It has been over a month since I last posted. The truth is, I’ve had significant developments in my personal and professional life which have prevented me from keeping this blog up to date. I return to it now from a sense of need. I am a writer, and therefore, writing is not just what I do, it is how I process the world around me, as well a my own thoughts and experiences. Recently, my experiences have led me to a personal realization which, while generally unsurprising to those closest to me, has caused me a great deal of emotional upheaval. Without even fully realizing it I have been living in two closets; and unlike the skeptic’s closet, this one has taken me by surprise.
I’ll cut to the chase: I am bisexual.
For years I have said I was straight. As I grew older I admitted to being attracted to some women, but always maintained that I only had “the occasional girl-crush,” was “mostly straight,” or described my sexuality in terms of percentages. “I’m 70% straight,” I’d say. Then, “I’m 60% straight.” Finally I said “I have some bisexual tendencies.” However, it was not until a friend of mine put the bug in my ear that I finally began to accept my orientation.
Lark is pansexual and polyamorous. “Pansexual” means that she does not consider sex or gender identity to be exclusionary criteria when choosing sexual partners. Lark’s attractions are not significantly limited by sex or gender and so potential partners may be men, women, intergender, agender, transgender, transsexual, or intersex. This does not mean she does not have preferences, or that she sexually desires every individual she meets, only that her sexual and romantic preferences are determined by different criteria than most people.
“Polyamorous” means that Lark is capable of maintaining multiple sexual or romantic relationships at a given time. There are many different ways to practice polyamory, but in Lark’s case, she has a primary partner and also participates in other sexual or romantic relationships with the knowledge and consent of both her partner and the individuals with whom she is involved.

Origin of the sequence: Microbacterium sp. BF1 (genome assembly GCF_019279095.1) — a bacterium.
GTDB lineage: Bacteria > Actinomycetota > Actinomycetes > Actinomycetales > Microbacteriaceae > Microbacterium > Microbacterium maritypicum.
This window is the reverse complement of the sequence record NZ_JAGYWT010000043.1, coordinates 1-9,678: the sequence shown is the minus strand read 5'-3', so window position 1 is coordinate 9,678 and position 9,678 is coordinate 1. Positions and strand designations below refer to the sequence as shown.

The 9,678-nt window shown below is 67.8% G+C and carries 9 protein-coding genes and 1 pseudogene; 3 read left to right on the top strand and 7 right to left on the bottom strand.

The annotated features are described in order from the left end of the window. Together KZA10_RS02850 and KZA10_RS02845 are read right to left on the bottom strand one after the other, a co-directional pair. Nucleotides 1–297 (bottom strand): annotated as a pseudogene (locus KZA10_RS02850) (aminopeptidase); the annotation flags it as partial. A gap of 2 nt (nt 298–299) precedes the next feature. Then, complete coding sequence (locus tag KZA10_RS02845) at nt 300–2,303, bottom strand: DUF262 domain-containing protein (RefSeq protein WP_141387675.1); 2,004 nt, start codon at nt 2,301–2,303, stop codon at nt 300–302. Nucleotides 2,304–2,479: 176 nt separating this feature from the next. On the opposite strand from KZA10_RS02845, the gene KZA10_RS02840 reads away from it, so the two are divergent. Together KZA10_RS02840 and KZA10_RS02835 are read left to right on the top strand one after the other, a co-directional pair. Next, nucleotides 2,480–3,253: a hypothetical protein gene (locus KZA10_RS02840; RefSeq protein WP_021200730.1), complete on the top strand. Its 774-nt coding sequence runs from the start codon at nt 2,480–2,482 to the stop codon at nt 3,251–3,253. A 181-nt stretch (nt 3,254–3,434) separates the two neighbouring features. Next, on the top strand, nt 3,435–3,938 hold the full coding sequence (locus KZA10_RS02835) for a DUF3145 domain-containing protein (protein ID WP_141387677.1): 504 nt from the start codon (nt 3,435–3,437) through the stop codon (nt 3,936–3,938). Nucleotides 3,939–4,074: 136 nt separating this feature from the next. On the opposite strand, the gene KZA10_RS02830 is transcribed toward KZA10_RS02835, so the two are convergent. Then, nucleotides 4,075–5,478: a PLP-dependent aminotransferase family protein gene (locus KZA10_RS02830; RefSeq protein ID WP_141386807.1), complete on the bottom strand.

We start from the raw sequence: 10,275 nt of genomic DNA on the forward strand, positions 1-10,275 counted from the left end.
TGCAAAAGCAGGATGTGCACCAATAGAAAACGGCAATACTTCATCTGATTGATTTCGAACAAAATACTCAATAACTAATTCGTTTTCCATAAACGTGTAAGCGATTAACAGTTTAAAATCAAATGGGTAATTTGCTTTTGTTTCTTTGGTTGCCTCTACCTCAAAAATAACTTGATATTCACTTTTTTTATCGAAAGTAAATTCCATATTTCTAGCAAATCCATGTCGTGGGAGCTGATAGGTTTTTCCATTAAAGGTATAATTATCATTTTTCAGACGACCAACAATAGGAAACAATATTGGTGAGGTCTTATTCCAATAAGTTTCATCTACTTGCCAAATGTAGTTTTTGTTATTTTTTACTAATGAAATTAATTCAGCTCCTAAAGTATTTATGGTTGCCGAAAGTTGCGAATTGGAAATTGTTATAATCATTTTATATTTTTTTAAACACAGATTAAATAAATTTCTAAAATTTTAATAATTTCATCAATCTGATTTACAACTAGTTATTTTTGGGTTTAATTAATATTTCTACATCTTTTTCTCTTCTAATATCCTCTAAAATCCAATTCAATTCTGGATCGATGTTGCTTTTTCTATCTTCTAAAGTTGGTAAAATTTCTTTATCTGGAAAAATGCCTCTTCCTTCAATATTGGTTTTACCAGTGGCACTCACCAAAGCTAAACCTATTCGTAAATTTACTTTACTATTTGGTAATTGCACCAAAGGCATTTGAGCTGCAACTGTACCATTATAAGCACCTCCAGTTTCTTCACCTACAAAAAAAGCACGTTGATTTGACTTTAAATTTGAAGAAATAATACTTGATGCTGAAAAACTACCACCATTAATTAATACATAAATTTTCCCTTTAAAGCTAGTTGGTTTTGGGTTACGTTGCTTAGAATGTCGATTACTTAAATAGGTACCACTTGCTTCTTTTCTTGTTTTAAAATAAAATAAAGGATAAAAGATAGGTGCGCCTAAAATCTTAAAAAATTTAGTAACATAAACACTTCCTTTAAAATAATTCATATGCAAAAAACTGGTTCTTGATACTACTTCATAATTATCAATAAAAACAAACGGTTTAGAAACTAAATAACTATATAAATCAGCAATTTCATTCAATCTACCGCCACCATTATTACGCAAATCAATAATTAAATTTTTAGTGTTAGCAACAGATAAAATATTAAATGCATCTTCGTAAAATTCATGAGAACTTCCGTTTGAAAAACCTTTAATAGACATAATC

Back in June I went out to lunch with Lark and her boyfriend, Benedict. Unsurprisingly, the conversation turned to sexuality, and I danced around the ambiguity of my own orientation, claiming that my lack of sexual experience with women barred me from considering myself bisexual. “After all,” I said, “I don’t even know if I like sex with women, so how could I be bi-sexual?” Lark posed a simple question:
“Before you had sex with a man did you know you would like it?”
“Well…” I took a moment to think about it, “no.”
“Then why would women be any different?”
Over sandwiches and fries, and then as we walked about campus, Lark and Benedict showed me that I was falling into an old trap set for gays and lesbians for decades. How many times has the gay boy been told he just needs to “give women a try”? How many times has the lesbian been told she “just hasn’t met the right man”? And yet both of them may know where their attractions lie even before their first sexual encounter. In the same way we take for granted the desire for prince charming in the little girl who fancies herself a princess, it is reasonable to assume that gay and lesbian individuals are capable of knowing their orientation, even in the absence of experimentation.
And so it is with me.
I have never had a sexual relationship with a woman, but I know my capacity to love a woman is equal to my capacity to love a man. In fact, when I most recently visited my childhood home to attend the college graduation of some friends, I began confessing my bisexuality to close friends. No one was surprised.
Looking back I suppose there were signs. My fascination with gender, sexuality, and alternative relational models stretches back to my childhood. My first female attractions date back to age six or seven. When I recounted my “crush history” with my partner, David, he looked me in the eye and seriously asked, “why did you ever think you were straight?”
I have always been attracted to two genders. I realized this fully just over two months ago. In the last two months this realization, combined with recent personal circumstances, has changed the way I relate to other people, how I evaluate my childhood, and how I understand and relate to myself.